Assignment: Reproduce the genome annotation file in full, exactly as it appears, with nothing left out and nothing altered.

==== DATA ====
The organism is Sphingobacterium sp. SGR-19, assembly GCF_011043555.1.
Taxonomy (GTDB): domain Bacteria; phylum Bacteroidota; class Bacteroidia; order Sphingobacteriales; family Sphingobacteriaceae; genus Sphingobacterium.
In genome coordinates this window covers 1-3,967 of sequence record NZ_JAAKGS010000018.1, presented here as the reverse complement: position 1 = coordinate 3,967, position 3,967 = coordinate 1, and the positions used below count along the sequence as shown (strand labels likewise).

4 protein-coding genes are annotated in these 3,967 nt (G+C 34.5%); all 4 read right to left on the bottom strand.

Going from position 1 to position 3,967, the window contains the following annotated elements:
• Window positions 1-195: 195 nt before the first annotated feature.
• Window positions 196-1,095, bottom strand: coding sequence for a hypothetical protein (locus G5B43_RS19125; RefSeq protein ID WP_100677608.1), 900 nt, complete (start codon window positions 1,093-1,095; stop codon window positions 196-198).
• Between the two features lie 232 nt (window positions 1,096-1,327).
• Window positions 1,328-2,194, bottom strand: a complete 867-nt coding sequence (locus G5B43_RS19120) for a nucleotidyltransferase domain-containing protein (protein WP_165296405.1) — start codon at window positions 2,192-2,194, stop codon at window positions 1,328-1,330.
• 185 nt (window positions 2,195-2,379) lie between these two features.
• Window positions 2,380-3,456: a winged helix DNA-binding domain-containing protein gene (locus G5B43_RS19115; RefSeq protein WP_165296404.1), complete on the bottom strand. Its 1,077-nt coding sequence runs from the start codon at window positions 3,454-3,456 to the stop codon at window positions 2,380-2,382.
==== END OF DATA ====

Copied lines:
The organism is Sphingobacterium sp. SGR-19, assembly GCF_011043555.1.
Taxonomy (GTDB): domain Bacteria; phylum Bacteroidota; class Bacteroidia; order Sphingobacteriales; family Sphingobacteriaceae; genus Sphingobacterium.
In genome coordinates this window covers 1-3,967 of sequence record NZ_JAAKGS010000018.1, presented here as the reverse complement: position 1 = coordinate 3,967, position 3,967 = coordinate 1, and the positions used below count along the sequence as shown (strand labels likewise).

4 protein-coding genes are annotated in these 3,967 nt (G+C 34.5%); all 4 read right to left on the bottom strand.

Going from position 1 to position 3,967, the window contains the following annotated elements:
• Window positions 1-195: 195 nt before the first annotated feature.
• Window positions 196-1,095, bottom strand: coding sequence for a hypothetical protein (locus G5B43_RS19125; RefSeq protein ID WP_100677608.1), 900 nt, complete (start codon window positions 1,093-1,095; stop codon window positions 196-198).
• Between the two features lie 232 nt (window positions 1,096-1,327).
• Window positions 1,328-2,194, bottom strand: a complete 867-nt coding sequence (locus G5B43_RS19120) for a nucleotidyltransferase domain-containing protein (protein WP_165296405.1) — start codon at window positions 2,192-2,194, stop codon at window positions 1,328-1,330.
• 185 nt (window positions 2,195-2,379) lie between these two features.
• Window positions 2,380-3,456: a winged helix DNA-binding domain-containing protein gene (locus G5B43_RS19115; RefSeq protein WP_165296404.1), complete on the bottom strand. Its 1,077-nt coding sequence runs from the start codon at window positions 3,454-3,456 to the stop codon at window positions 2,380-2,382.